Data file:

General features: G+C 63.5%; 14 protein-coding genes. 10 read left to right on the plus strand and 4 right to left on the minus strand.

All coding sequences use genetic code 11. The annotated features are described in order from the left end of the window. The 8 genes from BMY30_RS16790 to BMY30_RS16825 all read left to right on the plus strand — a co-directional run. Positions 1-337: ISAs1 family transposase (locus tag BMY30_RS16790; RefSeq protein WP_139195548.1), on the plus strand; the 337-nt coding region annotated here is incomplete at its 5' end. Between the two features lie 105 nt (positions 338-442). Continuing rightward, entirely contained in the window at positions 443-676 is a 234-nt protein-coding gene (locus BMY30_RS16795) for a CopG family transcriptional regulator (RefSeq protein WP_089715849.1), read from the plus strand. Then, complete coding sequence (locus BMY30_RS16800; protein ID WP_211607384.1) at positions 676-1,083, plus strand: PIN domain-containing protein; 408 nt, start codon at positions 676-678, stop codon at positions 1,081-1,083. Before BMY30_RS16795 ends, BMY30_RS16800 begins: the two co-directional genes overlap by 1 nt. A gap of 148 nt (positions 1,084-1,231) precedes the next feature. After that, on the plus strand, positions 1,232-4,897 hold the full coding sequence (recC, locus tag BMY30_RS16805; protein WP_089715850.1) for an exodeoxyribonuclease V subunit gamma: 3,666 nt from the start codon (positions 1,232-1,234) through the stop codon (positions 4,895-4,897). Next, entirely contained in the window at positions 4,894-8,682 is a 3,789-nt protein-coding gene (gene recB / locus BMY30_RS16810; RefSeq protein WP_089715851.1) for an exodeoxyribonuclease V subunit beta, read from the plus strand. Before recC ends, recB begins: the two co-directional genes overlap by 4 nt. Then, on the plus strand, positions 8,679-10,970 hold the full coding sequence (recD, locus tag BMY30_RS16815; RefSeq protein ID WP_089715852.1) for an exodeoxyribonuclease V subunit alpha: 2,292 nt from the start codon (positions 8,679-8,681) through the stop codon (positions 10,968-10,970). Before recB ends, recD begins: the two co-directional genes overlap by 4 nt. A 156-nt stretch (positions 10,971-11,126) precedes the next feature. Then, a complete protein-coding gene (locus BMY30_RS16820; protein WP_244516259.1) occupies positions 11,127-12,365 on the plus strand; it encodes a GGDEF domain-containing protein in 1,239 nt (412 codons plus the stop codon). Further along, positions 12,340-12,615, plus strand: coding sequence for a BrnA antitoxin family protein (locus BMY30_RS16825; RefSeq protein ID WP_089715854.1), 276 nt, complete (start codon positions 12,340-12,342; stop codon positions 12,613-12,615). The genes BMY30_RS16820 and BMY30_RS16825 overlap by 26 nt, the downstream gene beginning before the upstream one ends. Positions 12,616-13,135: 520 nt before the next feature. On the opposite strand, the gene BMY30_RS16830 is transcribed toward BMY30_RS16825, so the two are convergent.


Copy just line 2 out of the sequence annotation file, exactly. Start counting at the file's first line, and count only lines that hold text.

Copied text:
All coding sequences use genetic code 11. The annotated features are described in order from the left end of the window. The 8 genes from BMY30_RS16790 to BMY30_RS16825 all read left to right on the plus strand — a co-directional run. Positions 1-337: ISAs1 family transposase (locus tag BMY30_RS16790; RefSeq protein WP_139195548.1), on the plus strand; the 337-nt coding region annotated here is incomplete at its 5' end. Between the two features lie 105 nt (positions 338-442). Continuing rightward, entirely contained in the window at positions 443-676 is a 234-nt protein-coding gene (locus BMY30_RS16795) for a CopG family transcriptional regulator (RefSeq protein WP_089715849.1), read from the plus strand. Then, complete coding sequence (locus BMY30_RS16800; protein ID WP_211607384.1) at positions 676-1,083, plus strand: PIN domain-containing protein; 408 nt, start codon at positions 676-678, stop codon at positions 1,081-1,083. Before BMY30_RS16795 ends, BMY30_RS16800 begins: the two co-directional genes overlap by 1 nt. A gap of 148 nt (positions 1,084-1,231) precedes the next feature. After that, on the plus strand, positions 1,232-4,897 hold the full coding sequence (recC, locus tag BMY30_RS16805; protein WP_089715850.1) for an exodeoxyribonuclease V subunit gamma: 3,666 nt from the start codon (positions 1,232-1,234) through the stop codon (positions 4,895-4,897). Next, entirely contained in the window at positions 4,894-8,682 is a 3,789-nt protein-coding gene (gene recB / locus BMY30_RS16810; RefSeq protein WP_089715851.1) for an exodeoxyribonuclease V subunit beta, read from the plus strand. Before recC ends, recB begins: the two co-directional genes overlap by 4 nt. Then, on the plus strand, positions 8,679-10,970 hold the full coding sequence (recD, locus tag BMY30_RS16815; RefSeq protein ID WP_089715852.1) for an exodeoxyribonuclease V subunit alpha: 2,292 nt from the start codon (positions 8,679-8,681) through the stop codon (positions 10,968-10,970). Before recB ends, recD begins: the two co-directional genes overlap by 4 nt. A 156-nt stretch (positions 10,971-11,126) precedes the next feature. Then, a complete protein-coding gene (locus BMY30_RS16820; protein WP_244516259.1) occupies positions 11,127-12,365 on the plus strand; it encodes a GGDEF domain-containing protein in 1,239 nt (412 codons plus the stop codon). Further along, positions 12,340-12,615, plus strand: coding sequence for a BrnA antitoxin family protein (locus BMY30_RS16825; RefSeq protein ID WP_089715854.1), 276 nt, complete (start codon positions 12,340-12,342; stop codon positions 12,613-12,615). The genes BMY30_RS16820 and BMY30_RS16825 overlap by 26 nt, the downstream gene beginning before the upstream one ends. Positions 12,616-13,135: 520 nt before the next feature. On the opposite strand, the gene BMY30_RS16830 is transcribed toward BMY30_RS16825, so the two are convergent.